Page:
This Thursday, two turkeys by the name of Cobbler and Gobbler became the luckiest turkeys in the United States...
Unlike most of their peers, they did not spend most of her Thanksgiving Day in the oven... Instead, they were pardoned by the President of the United States from her mealtime fate, and now, they’ll live out the remainder of her days in a petting zoo.
And while it may seem rather odd—or even a little ridiculous—that the most powerful office in the world is being exercised on behalf of a turkey, this yearly Thanksgiving tradition has much to teach us about the true meaning of power...
With exactly one month until Christmas day, our Gospel takes us not to the little town of Bethlehem, but instead to the headquarters of Pontius Pilate, whose name we mention every week as the man responsible for ordering Jesus’ death.
Pontius Pilate’s official role was governor of what we know as the Holy Land. You can think of him as the Roman Emperor’s errand boy, whose job was to keep Jerusalem and the surrounding regions firmly under Roman control. If he kept the Emperor happy, he and his family would enjoy a life of power, prestige, and wealth.
But Pilate wasn’t the only person wielding power in Jerusalem. Enter the religious authorities: the Pharisees, the scribes, and the high priest, Caiaphas. These are the ones whom Jesus is constantly speaking out against; the ones he calls hypocrites and the brood of vipers. They all acted as the gatekeepers to the Temple, and therefore God himself. Their song and dance routine was to control the people so that they worshipped and served God on their terms. Naturally, any dissenters would be dealt with swiftly and harshly.
These people didn’t get their marching orders from Rome or from Pilate—but they still owed them both for the power they enjoyed. So they bribed their way into power, using the money from the Temple treasury which came from taxes and offerings. This way, they could look and act like they were in charge—and Pilate was happy to play along, provided they kept the cash flowing.
Then along comes Jesus. With his signs and miracles and teachings, people were believing that he was the way, the truth, and the life; that he was the way to the Father. With Jesus, the people had no more need of the temple or the religious authorities. This is why they were bound and determined to get rid of him. That is why it was inevitable that Jesus would find himself on trial before Pilate.
Now history has always been a little sympathetic to Pilate. After all, he found no fault in Jesus—and why should he? Jesus never said a word about raising up an army to depose Rome. Pilate knew he was innocent—and Pilate had every power to set him free. And if the religious authorities didn’t like it, too bad.
But they didn’t like it. They wanted Jesus dead. And if Pilate didn’t play along, he’d be putting all his power, prestige, and wealth in jeopardy. So Pilate gives in—and in so doing, shows himself to be, in fact, quite power-less.
For Pilate and the religious stooges, their power rested in their ability to get their own way. And as we see in Jesus’ crucifixion, there was no limit to the brutality by which they would try and hold on to it. At the same time, their power was quite fragile—because if they offended the wrong people, they could quickly find themselves on a cross...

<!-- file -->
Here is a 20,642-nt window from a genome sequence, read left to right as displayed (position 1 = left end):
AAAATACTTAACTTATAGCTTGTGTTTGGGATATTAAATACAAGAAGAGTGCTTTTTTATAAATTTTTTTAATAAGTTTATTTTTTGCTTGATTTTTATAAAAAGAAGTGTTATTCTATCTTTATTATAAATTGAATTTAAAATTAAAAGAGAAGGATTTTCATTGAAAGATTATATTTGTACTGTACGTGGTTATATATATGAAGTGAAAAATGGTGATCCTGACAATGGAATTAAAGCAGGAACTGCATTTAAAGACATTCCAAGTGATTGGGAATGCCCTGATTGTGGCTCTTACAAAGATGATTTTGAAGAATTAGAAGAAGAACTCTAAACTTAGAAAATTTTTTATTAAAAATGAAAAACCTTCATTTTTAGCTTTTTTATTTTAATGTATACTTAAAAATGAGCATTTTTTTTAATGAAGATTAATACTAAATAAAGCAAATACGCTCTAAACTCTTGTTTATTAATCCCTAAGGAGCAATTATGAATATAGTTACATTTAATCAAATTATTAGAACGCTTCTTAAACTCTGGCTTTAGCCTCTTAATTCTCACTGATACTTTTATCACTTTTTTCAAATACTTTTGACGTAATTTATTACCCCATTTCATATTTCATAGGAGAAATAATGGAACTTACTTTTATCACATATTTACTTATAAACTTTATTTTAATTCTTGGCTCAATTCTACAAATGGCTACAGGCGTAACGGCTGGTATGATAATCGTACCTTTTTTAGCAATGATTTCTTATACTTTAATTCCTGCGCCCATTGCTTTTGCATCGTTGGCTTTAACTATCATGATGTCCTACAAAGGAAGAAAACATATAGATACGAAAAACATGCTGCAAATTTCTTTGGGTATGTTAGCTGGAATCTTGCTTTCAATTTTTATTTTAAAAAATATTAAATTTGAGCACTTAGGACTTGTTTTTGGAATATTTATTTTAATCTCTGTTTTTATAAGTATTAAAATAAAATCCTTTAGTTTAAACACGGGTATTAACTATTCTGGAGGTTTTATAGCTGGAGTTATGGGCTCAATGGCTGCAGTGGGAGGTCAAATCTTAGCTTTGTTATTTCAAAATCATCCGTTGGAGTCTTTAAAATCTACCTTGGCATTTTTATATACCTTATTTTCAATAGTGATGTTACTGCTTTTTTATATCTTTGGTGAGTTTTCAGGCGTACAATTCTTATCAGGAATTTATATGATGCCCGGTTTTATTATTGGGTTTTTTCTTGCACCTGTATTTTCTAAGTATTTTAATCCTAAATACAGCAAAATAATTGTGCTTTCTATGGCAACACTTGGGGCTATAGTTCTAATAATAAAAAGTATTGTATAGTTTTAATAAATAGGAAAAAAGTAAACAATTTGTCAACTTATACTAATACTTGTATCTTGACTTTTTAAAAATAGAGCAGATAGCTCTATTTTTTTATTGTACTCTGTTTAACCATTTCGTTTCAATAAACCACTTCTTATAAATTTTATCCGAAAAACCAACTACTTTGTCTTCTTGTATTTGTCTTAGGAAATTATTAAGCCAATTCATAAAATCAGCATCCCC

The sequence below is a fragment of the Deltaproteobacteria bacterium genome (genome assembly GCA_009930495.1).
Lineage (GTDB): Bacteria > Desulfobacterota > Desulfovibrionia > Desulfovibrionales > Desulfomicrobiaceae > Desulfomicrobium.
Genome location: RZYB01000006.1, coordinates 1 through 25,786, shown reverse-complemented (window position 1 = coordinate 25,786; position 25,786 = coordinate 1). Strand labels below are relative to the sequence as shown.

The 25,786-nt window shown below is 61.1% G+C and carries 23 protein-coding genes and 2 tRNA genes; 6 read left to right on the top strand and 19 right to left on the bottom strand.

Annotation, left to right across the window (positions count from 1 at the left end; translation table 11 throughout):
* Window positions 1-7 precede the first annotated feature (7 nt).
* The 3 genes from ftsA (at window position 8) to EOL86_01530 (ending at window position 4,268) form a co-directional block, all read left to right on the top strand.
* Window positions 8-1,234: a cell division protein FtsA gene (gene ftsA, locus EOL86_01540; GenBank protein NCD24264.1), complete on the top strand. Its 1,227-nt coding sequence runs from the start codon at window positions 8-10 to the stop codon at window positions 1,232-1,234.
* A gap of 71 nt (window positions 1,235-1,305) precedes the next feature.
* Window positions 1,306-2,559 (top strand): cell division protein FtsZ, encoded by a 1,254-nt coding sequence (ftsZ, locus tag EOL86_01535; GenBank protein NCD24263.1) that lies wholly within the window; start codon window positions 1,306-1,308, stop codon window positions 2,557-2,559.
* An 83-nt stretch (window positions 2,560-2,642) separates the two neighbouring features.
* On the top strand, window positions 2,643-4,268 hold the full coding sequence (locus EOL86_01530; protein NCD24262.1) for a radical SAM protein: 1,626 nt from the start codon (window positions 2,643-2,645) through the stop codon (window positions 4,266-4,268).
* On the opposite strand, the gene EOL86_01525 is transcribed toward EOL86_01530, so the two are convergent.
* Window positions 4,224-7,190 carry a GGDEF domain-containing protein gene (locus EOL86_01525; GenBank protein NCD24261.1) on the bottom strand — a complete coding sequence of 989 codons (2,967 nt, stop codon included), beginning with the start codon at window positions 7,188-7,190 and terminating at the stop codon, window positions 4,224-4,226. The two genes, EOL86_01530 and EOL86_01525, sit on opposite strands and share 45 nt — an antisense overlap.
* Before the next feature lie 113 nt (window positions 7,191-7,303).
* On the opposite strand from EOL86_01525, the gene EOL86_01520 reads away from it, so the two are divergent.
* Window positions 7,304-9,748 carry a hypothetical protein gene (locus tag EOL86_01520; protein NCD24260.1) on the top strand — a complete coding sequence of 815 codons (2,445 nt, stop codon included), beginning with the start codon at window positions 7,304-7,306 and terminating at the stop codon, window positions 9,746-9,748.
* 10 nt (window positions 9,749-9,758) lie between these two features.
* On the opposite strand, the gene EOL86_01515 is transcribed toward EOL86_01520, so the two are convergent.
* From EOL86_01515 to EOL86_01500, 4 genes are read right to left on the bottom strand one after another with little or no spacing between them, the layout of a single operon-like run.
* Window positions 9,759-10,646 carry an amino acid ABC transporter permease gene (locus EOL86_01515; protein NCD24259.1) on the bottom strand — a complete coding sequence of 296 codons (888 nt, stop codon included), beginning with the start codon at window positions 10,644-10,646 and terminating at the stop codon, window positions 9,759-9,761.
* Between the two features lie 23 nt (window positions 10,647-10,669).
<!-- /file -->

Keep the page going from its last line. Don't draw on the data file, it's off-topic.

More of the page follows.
But Jesus, on the other hand, will show us what true power really is. Instead of using his power as God’s only Son to ruthlessly oppress and subjugate people for his own benefit, Jesus uses his power to set us free. He lays down his life at his own accord for the sake of the world that he loves. He offers himself as the perfect sacrifice that reconciles a sinful world to God. Thanks to Jesus, there is nothing that we have to do to get right with God; Jesus does it all for us. That’s grace, plain and simple. That is what makes Jesus a different kind of king.
And furthermore, because of Jesus, the powers of evil and death that wreak so much havoc have no ultimate power over us. They can cause us pain, they may even take our lives, but their power is no match for Jesus Christ. Christ the King makes us free—and he will always have the last word over our ultimate destiny.
As people who believe in Jesus Christ and call upon his name for our salvation, we are given the power to become the children of God. And we are called to use our power, as Jesus does, for the benefit of others—to set them free from whatever binds them in darkness and despair. So easily we forget how much power we have from God—to do God-sized works.
What gifts can you give to set people free from poverty and need? What gifts can you give to free people from loneliness and isolation? How can you share the gift of your faith, so to free people from despair and hopelessness? Over the past week, we celebrated Thanksgiving for the purpose of remembering all of the ways God has blessed us. Now, it’s time for us to ask God how we can use these blessings to set others free. And there is not one person here today who is without power to set another free.
So in this season of giving, remember the power you already have to set others free—and discover the true joy of the Lord.
You yourself are God’s gift to the world for setting others free—so challenge yourself to participate in the life of your king and feel the power that comes with doing good in our King’s name.